Characteristics of the Grape Tomatoes

  • Maintain good flesh even after cooking.
  • Eaten raw, cooked, turned into a paste or even dried up and packaged.
  • Are sweet
  • They do maintain a great sense of aroma.

Roma Tomatoes

The  Roma tomatoes are ideal for making stew and soup.

This tomato variety results in delicious and tangy soups and stews.

Characteristics of the Roma Tomatoes

  • Has good flesh amount.
  • Very tasty.
  • Stingy (Produces a prolonged aroma )
  • well structured.

Tomatoes in the vine

Well, a vine is like a branch in a tree that holds the plant. As such the word Tomatoes in the vine indicates the manner of leaving tomatoes to grow on the branch of the plant until they ripen.


  • Hold moisture when cooking
  • Very firm
  • Have a fresh unique taste
  • Very juicy
  • Thick walls

Check out: Understanding Crop Farming in Kenya (Complete Guide )

Green Beef Steak Tomatoes.

Not all tomatoes appear red to show they are ripe. Some tomatoes like the  Green Beef Steak tomatoes look green when ripen.

The uniqueness of the Green Beef Steak tomatoes surpasses its physical appearance and extends to its uses by being multi-diverse in use.

Characteristics of the Green Beef Steak Tomatoes

  • Very green in color (bright ) even after they ripe.
  • They are round, firm and mostly in large sizes.
  • used for many culinary purposes.
  • Have a crunchy taste when eaten raw.

Now that we have had a taste of the types of tomatoes farmed in Kenya, I believe that you’re in a better position to decide which type of tomatoes fit your culinary and business needs while in Kenya.

Related reading: A simple analysis of Onion Farming in Kenya.

So, straight away we will now go and explore the challenges facing tomato farming in Kenya so that we can get a deeper understanding of this golden crop.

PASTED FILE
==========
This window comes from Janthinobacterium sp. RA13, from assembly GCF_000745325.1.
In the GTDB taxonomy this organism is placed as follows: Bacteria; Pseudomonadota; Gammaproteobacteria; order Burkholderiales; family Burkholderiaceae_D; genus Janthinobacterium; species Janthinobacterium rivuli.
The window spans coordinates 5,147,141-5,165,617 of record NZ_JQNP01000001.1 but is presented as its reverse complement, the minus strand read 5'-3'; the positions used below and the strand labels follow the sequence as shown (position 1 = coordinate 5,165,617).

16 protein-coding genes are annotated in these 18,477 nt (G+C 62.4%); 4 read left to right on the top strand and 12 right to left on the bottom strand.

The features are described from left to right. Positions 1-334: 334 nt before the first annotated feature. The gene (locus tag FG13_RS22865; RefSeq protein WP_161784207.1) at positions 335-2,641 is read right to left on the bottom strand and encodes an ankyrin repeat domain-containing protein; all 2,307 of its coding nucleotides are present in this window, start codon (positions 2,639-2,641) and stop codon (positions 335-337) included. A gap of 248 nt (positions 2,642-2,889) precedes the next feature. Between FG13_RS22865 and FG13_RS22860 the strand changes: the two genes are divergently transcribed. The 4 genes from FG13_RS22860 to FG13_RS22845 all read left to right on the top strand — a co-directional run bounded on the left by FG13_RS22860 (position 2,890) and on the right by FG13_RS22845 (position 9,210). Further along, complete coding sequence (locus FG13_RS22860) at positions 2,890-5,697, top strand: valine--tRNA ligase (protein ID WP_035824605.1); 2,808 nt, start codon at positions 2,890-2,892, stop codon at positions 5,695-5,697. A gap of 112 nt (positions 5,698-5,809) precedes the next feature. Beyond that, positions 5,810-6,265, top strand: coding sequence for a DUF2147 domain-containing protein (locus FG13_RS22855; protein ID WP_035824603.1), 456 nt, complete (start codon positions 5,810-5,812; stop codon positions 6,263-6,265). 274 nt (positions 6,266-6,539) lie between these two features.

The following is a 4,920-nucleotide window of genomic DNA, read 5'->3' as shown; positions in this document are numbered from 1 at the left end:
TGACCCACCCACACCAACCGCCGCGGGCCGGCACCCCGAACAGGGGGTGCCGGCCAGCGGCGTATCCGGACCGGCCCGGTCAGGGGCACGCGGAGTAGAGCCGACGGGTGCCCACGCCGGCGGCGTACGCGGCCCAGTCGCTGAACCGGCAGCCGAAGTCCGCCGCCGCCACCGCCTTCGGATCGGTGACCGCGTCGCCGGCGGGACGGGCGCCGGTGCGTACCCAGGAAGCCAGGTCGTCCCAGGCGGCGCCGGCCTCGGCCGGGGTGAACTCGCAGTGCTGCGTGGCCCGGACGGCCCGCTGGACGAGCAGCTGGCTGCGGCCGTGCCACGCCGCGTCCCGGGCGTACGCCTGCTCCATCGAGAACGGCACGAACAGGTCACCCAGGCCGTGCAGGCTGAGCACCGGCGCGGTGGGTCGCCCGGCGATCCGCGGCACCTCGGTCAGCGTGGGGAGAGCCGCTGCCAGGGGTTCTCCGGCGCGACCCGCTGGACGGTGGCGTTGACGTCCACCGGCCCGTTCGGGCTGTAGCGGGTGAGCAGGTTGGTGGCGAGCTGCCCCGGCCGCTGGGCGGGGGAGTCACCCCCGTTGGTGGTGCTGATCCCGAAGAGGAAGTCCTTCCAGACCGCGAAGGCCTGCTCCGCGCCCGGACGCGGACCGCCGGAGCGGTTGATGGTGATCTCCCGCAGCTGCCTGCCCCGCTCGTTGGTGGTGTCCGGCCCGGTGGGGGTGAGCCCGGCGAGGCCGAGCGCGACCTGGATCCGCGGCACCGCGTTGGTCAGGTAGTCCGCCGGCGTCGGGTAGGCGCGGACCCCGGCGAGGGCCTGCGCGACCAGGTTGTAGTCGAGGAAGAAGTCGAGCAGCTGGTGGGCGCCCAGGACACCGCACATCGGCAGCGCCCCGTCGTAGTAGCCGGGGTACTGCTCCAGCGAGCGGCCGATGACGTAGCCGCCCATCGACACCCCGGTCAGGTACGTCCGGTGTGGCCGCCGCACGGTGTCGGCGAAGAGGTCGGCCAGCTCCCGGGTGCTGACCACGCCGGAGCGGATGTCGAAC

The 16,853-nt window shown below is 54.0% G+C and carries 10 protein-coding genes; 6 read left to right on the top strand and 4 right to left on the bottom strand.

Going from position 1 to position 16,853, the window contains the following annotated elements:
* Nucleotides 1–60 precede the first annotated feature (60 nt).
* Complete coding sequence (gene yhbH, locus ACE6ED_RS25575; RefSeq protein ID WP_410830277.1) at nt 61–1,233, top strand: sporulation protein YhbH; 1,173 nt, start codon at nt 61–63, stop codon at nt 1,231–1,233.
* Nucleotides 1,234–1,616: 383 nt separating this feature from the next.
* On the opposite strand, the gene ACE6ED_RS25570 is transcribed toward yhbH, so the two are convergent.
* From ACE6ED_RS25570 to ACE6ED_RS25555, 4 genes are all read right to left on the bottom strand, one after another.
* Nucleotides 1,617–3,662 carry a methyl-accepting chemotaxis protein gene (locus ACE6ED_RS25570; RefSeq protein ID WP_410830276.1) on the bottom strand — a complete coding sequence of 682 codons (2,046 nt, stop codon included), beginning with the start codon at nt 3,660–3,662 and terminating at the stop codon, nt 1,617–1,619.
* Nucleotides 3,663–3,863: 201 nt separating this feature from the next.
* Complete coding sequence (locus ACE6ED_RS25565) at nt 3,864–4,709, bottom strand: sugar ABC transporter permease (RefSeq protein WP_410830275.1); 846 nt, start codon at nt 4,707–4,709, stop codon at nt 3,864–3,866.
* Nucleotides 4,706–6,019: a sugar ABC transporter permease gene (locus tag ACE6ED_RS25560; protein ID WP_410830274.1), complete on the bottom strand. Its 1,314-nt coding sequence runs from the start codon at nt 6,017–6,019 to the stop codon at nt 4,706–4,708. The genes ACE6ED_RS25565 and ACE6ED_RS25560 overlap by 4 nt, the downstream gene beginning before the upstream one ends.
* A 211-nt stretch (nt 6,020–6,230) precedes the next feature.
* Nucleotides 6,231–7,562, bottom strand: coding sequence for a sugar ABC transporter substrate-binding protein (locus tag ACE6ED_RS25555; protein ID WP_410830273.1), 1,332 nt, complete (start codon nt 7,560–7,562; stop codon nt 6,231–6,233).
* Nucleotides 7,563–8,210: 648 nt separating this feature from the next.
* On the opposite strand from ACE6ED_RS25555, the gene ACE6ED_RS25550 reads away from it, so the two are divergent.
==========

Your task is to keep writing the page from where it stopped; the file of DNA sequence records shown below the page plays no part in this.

Challenges Facing Tomato Farming in Kenya

When analyzing the challenges that face tomato farming in Kenya we have to make the effort of analyzing the small details that involve the tomato planting all the way to harvesting.

Even though a farmer might have experience in general planting of crops this does not mean that they can go out there and start planting tomatoes.

Actually, applying the general planting knowledge to tomato planting is where most farmers go wrong. To ensure that you stand out, I have outlined below key mistakes that farmers make when planting tomatoes.

Mistakes farmers make when planting tomatoes

Weak tomato seedlings

Seedlings in the soils that don’t cement properly expose seedlings to be washed away by running water or fallen by wind movements.

Poor soil management

Collecting anything that looks like organic manure to top-dress during tomato planting highly exposes tomato seedlings to diseases.

This is because tomato seedlings are very delicate. Therefore, farmers should ensure they use organic manure that is nutritious and not ‘dirt’.

Wrong measurements

Plant tomatoes without focussing on the right measurements between each tomato seed lead to low yields.

When tomatoes are close to each other then the competition for nutrients from the soil and sunlight becomes stiff and this might disadvantage some seedlings.

Equally important, when you plant tomatoes closely the potential for disease and pest infection increases in case one plant is affected. Always consult on pacing from your seedling supplier.

Simply by planting the wrong type of tomatoes

This is a simple logic to understand but often missed by many tomato farmers. You need to understand that each tomato does well in the right type of soil that they match with.

So, most tomato farmers in Kenya go out there and buy tomato seeds without consulting on the type of soil in their land that matches with the right tomato seed.

As a result, they experience poor growth rate that further leads to low yields. Note that each tomato seed goes with the ideal PH soil environment.